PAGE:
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Grocery shopping

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Stores want our loyalty, and so do manufacturers – but in this economy, an increasing number of us are most loyal to coupons, sales and wherever we can get the best savings.

A new survey finds that frugality remains in fashion, and the longer that’s true, the more likely it could become a permanent habit. If you’ve gotten used to store brand items and sales, are you really going to blow your money on full-price name brands just because the economy starts to improve?

Not likely, according to participants in Deloitte’s annual “American Pantry Study“, released today. A whopping 94% of those surveyed said even if the economy improves, they will remain cautious and keep their spending at its current level. “I am spending more appropriately now,” one survey respondent said. “The recession has been a valuable learning experience.”

Part of that learning experience is understanding that saving money doesn’t really have to be that hard. Other than the time and work involved in clipping coupons and watching sales, many savvy shoppers don’t feel like they’re suffering. “Even though I’m spending less on products now,” said 72% of those surveyed, “it doesn’t feel like I’m sacrificing much.”

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As many couponers already know, or have learned, one of the keys to big savings is to rethink your brand loyalties. And many shoppers are doing just that. More of us are opting for store brands, or dividing our loyalties among several national brands. 84% of those surveyed said they have several brands in mind that they will consider when shopping, and they’ll buy whichever one makes for the best deal. The study suggests we’re most loyal to our preferred brands of household cleaners and candy, least loyal to specific brands of paper plates, paper towels and bottled water. But overall, brand loyalty is declining across nearly all categories.

We’re also embracing coupons and loyalty cards. 58% of those surveyed said they use their store loyalty cards every time they shop – up from 44% two years ago. And 80% agreed that “it’s fun to see how much money I can save by using coupons or my shopper loyalty card.” Yet “loyalty” card may be a misnomer, because we tend not to stay loyal to any one store in particular. The study found that more of us are shopping around, frequenting an average of 5.5 different types of stores (including grocery, mass merchandise, club, drug, convenience, dollar, neighborhood market and online stores) for all of our food, beverage and personal good purchases.

“I know everything goes on sale,” one shopper said, “so I just wait for it or switch stores for when the stuff I want is on sale.” More than half of shoppers surveyed said they have a good sense of when the products they want will be on sale, and 60% say they plan their shopping trips around when they know products will be on sale – no matter what store is selling them.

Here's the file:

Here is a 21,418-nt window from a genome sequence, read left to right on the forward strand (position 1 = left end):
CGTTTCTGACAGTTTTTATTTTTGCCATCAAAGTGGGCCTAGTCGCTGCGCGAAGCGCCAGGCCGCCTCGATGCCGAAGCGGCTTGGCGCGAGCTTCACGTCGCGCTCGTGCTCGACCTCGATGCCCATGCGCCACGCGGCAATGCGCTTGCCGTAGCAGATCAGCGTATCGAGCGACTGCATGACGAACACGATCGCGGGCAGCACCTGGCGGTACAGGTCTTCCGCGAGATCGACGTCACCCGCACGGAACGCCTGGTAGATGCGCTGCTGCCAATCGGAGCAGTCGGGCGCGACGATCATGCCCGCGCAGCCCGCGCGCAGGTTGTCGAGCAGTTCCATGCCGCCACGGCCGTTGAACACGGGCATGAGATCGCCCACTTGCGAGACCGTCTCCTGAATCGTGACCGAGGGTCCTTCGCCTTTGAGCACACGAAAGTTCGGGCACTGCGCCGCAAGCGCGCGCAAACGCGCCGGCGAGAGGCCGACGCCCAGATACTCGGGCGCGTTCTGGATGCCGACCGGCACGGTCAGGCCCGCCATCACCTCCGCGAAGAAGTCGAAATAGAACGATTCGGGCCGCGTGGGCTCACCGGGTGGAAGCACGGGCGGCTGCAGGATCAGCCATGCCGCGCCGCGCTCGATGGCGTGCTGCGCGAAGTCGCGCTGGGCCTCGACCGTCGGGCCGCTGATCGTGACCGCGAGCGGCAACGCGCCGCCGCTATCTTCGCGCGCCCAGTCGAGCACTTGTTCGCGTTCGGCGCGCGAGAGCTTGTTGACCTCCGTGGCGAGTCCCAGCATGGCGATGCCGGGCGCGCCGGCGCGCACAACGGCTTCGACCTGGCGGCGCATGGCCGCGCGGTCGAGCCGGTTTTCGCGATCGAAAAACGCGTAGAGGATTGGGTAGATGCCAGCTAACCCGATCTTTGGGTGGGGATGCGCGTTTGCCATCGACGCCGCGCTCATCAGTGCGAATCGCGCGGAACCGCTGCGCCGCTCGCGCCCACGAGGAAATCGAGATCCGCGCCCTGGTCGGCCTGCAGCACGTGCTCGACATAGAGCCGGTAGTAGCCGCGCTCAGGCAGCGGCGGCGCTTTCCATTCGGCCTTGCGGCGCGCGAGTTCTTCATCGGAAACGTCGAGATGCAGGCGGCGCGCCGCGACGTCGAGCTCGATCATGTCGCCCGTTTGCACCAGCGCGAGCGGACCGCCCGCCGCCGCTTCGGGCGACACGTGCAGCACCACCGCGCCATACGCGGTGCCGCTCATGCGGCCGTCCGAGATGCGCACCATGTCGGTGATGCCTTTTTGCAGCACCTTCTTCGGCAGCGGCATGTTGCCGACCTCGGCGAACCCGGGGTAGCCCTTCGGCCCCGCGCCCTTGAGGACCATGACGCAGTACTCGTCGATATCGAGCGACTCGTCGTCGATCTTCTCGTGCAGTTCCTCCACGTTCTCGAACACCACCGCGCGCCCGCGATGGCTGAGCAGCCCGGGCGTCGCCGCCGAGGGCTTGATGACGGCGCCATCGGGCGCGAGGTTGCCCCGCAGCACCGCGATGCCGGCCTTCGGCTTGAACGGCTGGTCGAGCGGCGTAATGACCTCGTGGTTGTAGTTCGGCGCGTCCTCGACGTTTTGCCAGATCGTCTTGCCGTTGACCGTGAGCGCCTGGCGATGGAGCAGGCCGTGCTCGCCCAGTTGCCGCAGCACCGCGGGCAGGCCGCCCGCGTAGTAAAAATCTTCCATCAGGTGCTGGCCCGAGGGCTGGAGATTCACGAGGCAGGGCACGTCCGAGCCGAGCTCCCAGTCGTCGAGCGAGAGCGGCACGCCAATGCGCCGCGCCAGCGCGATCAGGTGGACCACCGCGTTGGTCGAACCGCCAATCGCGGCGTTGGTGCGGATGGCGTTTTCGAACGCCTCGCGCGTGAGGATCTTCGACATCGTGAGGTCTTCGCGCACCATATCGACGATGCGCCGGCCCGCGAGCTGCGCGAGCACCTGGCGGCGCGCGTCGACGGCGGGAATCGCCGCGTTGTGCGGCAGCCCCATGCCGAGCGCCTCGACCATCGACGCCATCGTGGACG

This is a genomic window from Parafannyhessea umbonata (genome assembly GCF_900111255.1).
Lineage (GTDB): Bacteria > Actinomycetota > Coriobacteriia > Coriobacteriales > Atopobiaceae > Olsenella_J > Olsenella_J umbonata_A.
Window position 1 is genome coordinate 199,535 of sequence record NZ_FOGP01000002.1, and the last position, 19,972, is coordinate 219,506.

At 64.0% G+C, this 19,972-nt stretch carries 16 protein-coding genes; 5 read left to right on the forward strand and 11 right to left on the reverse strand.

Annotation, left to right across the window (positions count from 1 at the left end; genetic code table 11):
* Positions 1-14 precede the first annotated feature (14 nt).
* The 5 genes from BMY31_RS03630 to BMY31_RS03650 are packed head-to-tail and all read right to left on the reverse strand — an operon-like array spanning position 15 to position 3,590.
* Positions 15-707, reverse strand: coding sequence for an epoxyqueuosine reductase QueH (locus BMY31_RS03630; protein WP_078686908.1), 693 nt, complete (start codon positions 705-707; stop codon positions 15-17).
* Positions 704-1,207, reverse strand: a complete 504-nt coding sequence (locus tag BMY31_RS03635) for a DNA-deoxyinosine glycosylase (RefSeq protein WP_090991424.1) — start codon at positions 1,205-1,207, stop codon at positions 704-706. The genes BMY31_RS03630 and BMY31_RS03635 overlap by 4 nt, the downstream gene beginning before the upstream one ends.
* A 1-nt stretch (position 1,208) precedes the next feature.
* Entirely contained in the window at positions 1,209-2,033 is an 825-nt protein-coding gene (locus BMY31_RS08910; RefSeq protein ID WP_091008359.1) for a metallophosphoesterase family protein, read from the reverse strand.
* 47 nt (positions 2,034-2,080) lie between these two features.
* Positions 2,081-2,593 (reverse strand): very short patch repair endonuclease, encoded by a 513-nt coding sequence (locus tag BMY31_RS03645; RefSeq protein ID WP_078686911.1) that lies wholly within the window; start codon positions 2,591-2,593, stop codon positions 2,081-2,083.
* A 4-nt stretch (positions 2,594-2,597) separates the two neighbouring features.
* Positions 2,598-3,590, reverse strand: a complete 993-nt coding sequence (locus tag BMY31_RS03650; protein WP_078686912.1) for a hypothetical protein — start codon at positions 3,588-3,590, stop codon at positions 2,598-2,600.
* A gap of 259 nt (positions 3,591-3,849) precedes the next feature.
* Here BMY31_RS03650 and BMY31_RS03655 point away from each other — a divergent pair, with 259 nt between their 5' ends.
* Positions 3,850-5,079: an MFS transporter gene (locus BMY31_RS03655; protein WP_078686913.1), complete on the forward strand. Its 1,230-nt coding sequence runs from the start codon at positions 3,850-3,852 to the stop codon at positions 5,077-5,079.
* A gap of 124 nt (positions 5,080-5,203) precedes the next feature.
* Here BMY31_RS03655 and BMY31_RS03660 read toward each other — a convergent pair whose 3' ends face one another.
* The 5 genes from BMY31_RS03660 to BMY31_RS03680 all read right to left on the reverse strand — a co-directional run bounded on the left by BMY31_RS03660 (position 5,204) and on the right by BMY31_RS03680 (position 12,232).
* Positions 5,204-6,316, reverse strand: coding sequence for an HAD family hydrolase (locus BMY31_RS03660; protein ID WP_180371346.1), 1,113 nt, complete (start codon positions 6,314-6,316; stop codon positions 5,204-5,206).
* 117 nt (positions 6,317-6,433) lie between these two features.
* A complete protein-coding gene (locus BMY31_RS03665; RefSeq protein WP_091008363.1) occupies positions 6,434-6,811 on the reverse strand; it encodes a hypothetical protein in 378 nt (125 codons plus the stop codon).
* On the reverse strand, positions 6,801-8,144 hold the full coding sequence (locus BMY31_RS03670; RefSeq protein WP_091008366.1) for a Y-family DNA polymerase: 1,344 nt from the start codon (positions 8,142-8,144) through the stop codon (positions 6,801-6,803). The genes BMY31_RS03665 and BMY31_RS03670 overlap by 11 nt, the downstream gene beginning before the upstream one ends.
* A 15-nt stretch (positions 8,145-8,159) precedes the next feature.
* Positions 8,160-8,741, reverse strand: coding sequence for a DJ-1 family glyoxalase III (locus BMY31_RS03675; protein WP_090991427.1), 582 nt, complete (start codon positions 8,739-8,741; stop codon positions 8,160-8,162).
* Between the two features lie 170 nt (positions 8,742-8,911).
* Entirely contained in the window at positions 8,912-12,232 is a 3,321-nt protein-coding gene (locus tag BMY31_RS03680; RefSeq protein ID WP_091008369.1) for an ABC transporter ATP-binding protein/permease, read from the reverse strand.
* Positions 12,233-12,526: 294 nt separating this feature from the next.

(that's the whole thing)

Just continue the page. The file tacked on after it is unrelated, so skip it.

When using coupons, most say they’re not tempted to spend more to save more – 71% said they only use coupons for items they would have purchased anyway. And the study notes that interest in mobile coupons and online grocery shopping is on the rise. Though it’s worth noting that the survey was conducted online, which could skew the results toward those who are already more comfortable with technology versus those who haven’t quite embraced it.

One of the biggest takeaways, Deloitte executive Pat Conroy concludes in a news release announcing the study, “is how embedded frugality has become due to the recession.” Only a quarter of those surveyed said they plan to purchase more national brands as the economy improves. The rest of us are fine with the lower-priced products that we’ve grown accustomed to over the past several years.

So retailers and manufacturers take note – we’ve learned how to save during this long recession. And for most of us, there’s no going back.

2 Comments

  1. This is a tough one for two reasons:
    1) I have seen no reports of how large numbers of Americans have lost weight during the recession.
    2) Saying you will do a thing and actually following through are two very different things. [Think: New Year’s Resolutions.]

    I coupon EVERY time I go shopping and as a result; I buy MORE. The only real way to save money in my house is to stay out of stores. (& that includes the internet.)
    & that loyalty thing? The store has to earn it. Just ask JCPenny.

  2. Coupon Goob says:

    Yeah, there’s no going back for me. I love saving money and enjoy the game of it all. Though I do have stores I like to shop at more.

    Happy Couponing :-]

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